"Ever wish that you could reach through the glass of a cabinet and really get to know the exhibit within?

Talk to it, ask it what it’s seen, where it’s been, what its story really is; its quirks, flirts, and fancies. In short, its personality.

The objects and artifacts in this museum demand to be known and not just observed, and now you can.

Welcome to Lovstr - get to know the archives, your way.

(Like, really get to know them)"

Lovstr originated from a desire to explore the Natural History Museum through a lens of fiction and playfulness, allowing adults to re-engage with the museum space by accessing it in a different way. We felt that people find it easier to engage and relate to fictional characters; when people see a story or a personality they can imagine as real, imagine as a friend, they care more. We’ve

allowed the objects and exhibits in this museum to extend beyond the physical form and given them quirks, tastes, and attitudes. We’ve modeled the app on the idea of Tinder, with the aim of introducing flirting to a space which is usually not seen or experienced in this way.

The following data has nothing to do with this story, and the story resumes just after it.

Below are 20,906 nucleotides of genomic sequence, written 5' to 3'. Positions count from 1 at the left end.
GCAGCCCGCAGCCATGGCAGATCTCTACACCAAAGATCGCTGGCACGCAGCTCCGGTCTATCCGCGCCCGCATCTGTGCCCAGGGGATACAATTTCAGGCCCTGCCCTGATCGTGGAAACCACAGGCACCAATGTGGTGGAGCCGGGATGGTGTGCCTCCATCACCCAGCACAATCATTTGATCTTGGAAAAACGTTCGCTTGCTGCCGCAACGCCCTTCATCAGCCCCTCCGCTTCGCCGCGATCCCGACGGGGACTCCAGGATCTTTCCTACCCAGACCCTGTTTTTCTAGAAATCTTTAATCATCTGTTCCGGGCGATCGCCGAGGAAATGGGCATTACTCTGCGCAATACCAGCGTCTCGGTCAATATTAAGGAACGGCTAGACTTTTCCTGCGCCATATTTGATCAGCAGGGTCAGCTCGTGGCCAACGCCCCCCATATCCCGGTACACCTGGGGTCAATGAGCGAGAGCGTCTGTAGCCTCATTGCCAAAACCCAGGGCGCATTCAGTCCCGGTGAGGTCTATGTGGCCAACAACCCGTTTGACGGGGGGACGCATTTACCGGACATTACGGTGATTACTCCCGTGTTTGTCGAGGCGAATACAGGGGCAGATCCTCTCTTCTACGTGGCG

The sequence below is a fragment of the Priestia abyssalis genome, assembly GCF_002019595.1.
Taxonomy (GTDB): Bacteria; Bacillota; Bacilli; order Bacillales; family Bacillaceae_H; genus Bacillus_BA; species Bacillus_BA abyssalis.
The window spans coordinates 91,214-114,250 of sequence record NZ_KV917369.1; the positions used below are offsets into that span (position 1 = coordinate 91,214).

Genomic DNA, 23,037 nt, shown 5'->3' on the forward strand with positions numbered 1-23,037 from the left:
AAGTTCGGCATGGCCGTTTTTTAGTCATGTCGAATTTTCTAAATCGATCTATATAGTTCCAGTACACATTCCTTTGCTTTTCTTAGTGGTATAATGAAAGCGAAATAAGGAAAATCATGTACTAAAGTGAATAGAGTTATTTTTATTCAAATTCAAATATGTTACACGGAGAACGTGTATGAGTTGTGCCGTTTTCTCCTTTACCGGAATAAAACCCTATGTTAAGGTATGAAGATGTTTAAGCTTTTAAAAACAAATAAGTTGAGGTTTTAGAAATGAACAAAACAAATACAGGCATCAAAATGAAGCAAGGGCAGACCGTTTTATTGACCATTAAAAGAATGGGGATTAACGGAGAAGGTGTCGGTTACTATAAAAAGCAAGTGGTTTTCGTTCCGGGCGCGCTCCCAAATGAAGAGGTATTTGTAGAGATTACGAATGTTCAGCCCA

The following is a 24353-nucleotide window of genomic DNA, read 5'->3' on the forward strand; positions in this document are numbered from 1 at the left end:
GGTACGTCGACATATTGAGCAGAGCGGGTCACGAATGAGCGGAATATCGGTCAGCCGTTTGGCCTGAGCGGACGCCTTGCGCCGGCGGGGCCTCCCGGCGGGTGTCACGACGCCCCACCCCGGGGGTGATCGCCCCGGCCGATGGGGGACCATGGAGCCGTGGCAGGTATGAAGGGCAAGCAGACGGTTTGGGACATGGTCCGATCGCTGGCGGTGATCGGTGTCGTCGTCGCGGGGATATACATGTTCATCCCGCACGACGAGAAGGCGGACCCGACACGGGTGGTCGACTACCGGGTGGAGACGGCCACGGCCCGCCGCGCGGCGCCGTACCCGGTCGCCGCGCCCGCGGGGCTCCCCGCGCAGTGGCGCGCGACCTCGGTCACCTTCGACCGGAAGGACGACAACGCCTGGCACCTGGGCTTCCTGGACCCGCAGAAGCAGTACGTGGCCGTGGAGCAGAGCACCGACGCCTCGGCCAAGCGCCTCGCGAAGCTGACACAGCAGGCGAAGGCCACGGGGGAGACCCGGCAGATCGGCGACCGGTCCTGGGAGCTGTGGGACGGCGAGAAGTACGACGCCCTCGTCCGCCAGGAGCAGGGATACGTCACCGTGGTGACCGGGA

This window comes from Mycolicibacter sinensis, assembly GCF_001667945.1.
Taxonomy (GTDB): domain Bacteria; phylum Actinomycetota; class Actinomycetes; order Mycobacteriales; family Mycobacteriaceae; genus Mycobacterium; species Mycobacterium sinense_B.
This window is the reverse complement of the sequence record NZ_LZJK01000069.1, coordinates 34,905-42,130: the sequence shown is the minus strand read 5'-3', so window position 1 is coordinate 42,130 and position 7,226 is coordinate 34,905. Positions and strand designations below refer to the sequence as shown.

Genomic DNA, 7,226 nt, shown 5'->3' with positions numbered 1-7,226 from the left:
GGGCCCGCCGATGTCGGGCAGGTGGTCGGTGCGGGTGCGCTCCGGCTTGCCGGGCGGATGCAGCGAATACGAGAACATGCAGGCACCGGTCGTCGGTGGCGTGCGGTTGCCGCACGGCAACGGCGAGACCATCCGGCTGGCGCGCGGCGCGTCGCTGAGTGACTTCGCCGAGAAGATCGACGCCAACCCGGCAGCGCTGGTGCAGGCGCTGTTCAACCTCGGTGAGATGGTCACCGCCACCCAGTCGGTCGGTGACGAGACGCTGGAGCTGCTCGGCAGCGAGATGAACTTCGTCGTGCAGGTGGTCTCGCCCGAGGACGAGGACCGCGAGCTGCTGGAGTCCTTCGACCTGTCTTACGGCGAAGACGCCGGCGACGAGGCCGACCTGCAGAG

The app allows you to navigate the museum by matching and chatting with objects in the space. As they invite you to meet them and take you to corners of the museum you may not have intended to explore, you can keep an eye out for other people

who are also enjoying the app. In this way, Lovstr creates new interactions with objects in the museum, as well as with other visitors.



(better on a phone screen)

Group project with Sophie Paul, Sam Ray, Emily Blake, Anitha Sriragavan and Gia McCallum